He shoots, he scores!

Another National Review article puts the recent successful test of anti-ballistic missile defenses into perspective. The fact is, a North Korean Taepo Dong II ICBM could hit a target as far away as here in St. Peter from North Korea. While suitcase nukes are extremely technologically difficult to build, ICBM technology represents the best option for an unstable nation to lob nukes at the United States, or any other country. While ABM defense isn’t a complete solution, it would be foolhardy to ignore the threat of nuclear missile attacks against the US or it’s allies.

I posted this to Kuro5hin a while back, it’s worth posting here as well:

Missile defense is a much better idea than a lot of critics think. If you own a home, you don’t just lock the back door because that’s where thieves would most likely go – you lock *both* doors. Missile defense isn’t replacing anti-terrorist measures, but is helping to create a more well-rounded system of national defense. (And it’s becoming more and more likely that anti-ballistic-missile tech will also be used to protect American allies – even though they badmouth the US whenever possible and try to jam their ridiculous treaties such as Kyoto down our throats – but that’s another article…)

The plain fact is, a North Korean Taepo Dong II ICBM can hit targets as far west as Minneapolis, Minnesota, and as far south as New Mexico. (The range of the Taepo Dong II is 6,700 miles.) These weapons are in the hands of a nation led by a leader of questionable sanity that is also starving to death under a totalitarian government. This is not a tenable situation for the US, or anyone else. A sea-based ABM system could destroy a Taepo Dong II before it could cause harm. While it may be less effective against a MIRV type system, those systems are more expensive and are not as common as single-warhead missiles.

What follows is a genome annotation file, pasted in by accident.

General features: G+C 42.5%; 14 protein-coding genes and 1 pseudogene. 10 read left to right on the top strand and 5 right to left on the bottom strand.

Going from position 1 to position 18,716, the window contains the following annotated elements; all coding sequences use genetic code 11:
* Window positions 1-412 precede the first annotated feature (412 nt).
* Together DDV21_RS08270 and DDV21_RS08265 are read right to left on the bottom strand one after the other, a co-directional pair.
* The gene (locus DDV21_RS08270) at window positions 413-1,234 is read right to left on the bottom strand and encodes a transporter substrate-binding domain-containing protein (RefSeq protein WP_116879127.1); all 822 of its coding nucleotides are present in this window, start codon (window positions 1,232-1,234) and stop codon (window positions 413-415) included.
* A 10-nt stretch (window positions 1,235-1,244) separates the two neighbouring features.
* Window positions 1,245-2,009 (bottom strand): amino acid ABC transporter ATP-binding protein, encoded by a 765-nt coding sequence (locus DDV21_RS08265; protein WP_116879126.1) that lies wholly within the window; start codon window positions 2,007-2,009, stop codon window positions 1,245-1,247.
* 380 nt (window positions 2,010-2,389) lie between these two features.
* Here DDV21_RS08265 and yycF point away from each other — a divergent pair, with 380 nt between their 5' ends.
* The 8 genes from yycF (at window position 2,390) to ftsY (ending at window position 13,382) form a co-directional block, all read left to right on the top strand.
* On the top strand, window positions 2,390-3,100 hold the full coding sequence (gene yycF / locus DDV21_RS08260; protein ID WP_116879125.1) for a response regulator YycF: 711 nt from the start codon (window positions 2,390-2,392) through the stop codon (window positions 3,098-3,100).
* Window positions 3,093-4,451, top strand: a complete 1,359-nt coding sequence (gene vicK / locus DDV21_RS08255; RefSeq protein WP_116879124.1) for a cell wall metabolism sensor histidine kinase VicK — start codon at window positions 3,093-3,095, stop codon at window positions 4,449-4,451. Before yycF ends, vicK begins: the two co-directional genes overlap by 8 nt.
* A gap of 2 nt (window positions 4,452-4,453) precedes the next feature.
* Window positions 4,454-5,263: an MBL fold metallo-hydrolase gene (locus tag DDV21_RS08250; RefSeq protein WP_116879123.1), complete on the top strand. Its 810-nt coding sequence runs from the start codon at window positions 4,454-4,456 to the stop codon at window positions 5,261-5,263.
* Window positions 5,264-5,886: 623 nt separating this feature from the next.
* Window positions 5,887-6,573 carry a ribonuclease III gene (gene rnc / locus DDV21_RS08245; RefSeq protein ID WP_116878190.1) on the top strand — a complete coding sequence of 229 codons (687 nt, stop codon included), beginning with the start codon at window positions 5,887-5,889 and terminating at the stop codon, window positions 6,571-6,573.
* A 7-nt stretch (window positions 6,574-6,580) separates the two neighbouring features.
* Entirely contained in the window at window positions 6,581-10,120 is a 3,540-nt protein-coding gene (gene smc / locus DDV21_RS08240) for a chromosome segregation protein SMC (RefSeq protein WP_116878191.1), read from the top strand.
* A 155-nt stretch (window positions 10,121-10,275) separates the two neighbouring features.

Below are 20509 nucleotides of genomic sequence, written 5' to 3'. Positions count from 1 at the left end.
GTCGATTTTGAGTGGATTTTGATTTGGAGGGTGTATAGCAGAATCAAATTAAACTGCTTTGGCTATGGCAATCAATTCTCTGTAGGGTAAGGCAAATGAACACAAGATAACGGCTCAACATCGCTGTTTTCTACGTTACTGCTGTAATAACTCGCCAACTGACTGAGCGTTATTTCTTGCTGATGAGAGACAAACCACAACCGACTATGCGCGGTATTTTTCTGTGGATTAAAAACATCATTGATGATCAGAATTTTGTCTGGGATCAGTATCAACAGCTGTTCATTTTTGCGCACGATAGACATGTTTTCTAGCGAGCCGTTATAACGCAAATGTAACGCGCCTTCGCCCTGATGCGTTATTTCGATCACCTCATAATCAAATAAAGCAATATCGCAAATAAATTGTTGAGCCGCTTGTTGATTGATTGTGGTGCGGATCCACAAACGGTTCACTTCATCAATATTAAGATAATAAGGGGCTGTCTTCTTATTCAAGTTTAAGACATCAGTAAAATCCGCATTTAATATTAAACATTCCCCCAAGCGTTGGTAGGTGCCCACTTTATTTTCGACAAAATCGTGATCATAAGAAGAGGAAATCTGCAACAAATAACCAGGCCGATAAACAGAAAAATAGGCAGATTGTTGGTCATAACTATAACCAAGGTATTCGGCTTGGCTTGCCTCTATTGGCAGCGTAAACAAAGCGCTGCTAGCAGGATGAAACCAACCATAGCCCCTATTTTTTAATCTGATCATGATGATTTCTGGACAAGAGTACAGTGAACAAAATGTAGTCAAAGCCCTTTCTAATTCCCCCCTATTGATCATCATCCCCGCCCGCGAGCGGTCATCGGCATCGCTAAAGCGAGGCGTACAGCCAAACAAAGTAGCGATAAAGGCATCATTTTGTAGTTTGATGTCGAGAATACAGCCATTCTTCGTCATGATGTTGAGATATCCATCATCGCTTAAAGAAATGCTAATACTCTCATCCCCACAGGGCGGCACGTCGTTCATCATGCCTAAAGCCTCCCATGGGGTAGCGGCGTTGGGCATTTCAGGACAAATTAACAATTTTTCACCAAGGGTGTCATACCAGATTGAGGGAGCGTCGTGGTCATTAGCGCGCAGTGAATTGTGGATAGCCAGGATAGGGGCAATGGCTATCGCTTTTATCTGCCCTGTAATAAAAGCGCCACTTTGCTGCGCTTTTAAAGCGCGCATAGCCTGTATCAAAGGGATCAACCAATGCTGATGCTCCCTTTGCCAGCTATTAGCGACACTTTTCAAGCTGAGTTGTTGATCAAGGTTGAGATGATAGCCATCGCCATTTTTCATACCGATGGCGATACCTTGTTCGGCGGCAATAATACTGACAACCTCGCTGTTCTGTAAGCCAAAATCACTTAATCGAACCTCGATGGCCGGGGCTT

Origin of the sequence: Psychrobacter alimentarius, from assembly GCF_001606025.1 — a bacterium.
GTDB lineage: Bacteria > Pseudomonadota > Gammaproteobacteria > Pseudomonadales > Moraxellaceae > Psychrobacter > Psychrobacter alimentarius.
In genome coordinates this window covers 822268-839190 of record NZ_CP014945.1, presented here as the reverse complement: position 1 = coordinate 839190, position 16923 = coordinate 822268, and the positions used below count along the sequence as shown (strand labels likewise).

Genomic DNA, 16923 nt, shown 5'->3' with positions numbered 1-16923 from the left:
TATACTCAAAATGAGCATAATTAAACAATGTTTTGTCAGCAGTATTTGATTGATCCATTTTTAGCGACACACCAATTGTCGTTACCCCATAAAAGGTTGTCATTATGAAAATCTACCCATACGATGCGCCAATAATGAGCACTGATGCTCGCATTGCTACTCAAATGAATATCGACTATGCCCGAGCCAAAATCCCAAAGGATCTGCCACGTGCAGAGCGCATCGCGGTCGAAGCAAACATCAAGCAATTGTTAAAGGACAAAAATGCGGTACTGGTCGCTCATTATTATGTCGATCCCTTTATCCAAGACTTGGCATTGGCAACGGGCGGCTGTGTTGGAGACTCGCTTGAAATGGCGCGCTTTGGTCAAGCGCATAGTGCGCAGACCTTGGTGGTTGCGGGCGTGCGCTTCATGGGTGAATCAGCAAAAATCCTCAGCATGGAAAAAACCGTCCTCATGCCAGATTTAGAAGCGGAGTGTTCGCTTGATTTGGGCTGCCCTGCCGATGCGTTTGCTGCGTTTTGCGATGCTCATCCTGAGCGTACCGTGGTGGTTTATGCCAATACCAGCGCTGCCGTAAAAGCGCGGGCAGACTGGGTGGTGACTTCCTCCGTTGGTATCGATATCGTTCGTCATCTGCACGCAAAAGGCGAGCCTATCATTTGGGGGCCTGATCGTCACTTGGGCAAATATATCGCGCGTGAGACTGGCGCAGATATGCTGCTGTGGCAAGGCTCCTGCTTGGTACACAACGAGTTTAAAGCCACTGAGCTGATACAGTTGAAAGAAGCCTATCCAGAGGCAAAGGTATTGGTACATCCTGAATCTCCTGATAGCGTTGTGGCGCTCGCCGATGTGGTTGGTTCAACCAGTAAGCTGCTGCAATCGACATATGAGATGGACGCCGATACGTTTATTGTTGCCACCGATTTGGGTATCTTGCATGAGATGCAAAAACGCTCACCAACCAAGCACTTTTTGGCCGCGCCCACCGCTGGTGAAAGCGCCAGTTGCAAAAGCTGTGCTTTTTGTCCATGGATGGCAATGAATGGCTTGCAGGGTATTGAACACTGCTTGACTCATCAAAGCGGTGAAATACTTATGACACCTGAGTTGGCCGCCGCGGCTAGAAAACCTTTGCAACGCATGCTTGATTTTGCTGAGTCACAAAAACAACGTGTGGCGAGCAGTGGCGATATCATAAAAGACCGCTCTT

While the technological challenges are formidable, they are not insurmountable. The 1972 ABM Treaty is clearly a relic of the Cold War and needs to be scrapped. Russia is more worried about NATO expansion than maintaining a treaty that was signed by a nation which no longer exists. It may be expensive, but it can be done, and if managed well, it will not be prohibitively expensive.

As long as there is a threat of nuclear launches from unstable or rogue nations, missile defense is more than a good idea – it’s almost a necessity. An advisor to the Bush administration gave the most succinct metaphor I’ve yet heard – if you and one other person, a person you understand fairly well and you know understands the consequences of their action, are holding guns to each other, a bulletproof vest isn’t all that important. However, if you’re in a room with a bunch of people, all of whom are armed, many of whom are mentally unstable, you’d be a moron *not* to have one. We’re in a very big room with some very well-armed and none too stable nations. It’s time we at least had a bulletproof vest.

The original discussion with replies can be found on Kuro5hin. For more information on missile defense, check out the information from The Heritage Foundation.